High Noon Part 4: Lateral movements and preparation for flying changes

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This video looks at the importance of the correct stretching and shows some exercises for improving the bend and flexibility longitudinally. Philippe Karl lets High Noon stretch in the bend but makes sure that he stays in self-carriage, softens his mouth, and reaches for the bit with an open poll. A combination of various lateral movements in walk increases the mobility throughout his entire body. This is a challenge for High Noon, constantly shifting his weight and changing the direction in which his legs move.

The half pass in walk, trot, and canter is easier for High Noon on one side than the other due to his natural crookedness. It is therefore important to train the weaker side but in short bursts, with the exercises being practiced less often on the stronger side. When Karl Philippe is in canter he thinks of one of the fundamentals from Baucher “position before the action” and canters from walk in travers. It is easier for High Noon to learn the movements when presented in smaller logical steps.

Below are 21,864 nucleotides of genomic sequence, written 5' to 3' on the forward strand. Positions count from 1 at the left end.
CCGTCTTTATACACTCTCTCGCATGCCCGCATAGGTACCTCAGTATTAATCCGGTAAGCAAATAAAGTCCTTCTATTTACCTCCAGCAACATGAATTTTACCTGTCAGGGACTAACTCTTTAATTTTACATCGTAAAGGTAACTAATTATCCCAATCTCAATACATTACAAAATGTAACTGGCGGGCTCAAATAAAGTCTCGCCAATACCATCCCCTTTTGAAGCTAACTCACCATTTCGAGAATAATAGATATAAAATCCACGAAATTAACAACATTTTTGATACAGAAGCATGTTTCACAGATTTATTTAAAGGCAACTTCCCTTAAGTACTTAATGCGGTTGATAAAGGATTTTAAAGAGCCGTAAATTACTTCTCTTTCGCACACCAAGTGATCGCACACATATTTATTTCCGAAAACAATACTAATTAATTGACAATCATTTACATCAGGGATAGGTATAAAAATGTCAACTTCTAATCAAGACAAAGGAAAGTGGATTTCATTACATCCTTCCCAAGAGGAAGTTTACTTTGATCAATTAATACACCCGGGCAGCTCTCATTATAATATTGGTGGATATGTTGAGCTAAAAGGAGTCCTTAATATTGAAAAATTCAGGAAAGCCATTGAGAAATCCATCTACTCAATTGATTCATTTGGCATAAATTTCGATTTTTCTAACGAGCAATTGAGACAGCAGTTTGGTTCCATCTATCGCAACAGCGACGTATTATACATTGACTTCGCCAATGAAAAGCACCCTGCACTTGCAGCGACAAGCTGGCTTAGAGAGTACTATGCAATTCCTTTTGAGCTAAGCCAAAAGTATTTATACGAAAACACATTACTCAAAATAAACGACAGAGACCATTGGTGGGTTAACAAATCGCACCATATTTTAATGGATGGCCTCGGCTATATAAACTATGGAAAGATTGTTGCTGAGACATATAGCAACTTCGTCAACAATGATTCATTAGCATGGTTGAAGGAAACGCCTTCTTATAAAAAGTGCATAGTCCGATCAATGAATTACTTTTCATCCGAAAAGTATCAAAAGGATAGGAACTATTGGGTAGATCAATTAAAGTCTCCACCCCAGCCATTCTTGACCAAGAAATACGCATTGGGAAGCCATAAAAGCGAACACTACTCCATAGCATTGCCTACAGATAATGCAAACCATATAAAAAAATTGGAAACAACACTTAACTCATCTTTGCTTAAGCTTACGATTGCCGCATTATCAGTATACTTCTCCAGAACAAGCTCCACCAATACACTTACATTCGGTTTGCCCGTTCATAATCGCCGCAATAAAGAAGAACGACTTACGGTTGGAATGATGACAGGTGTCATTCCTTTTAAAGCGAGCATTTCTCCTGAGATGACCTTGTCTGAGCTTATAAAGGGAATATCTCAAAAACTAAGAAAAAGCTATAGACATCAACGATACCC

This is also how Philippe Karl prepares for the flying changes: he canters short distances on the circle in a relatively forward canter and then asks for renvers in counter canter, in order to bring him back on the aids and to avoid that he overreacts or panics when first asked for the flying change. He makes sure to correct the gelding whenever he tries to curl behind the bit and that he accepts the bit at all times.

You will learn in this video:

  • How to ride your horse without him coming behind the vertical
  • That trusting the rider is of the utmost importance
  • How lateral movements are used to increase the mobility of the horse

Further videos in this series:

Philippe Karl

Philippe Karl was a rider for famous Cadre Noir in France for thirteen years. He has made a worldwide name for himself as a trainer, author, and founder of the Ecole de Légèreté.

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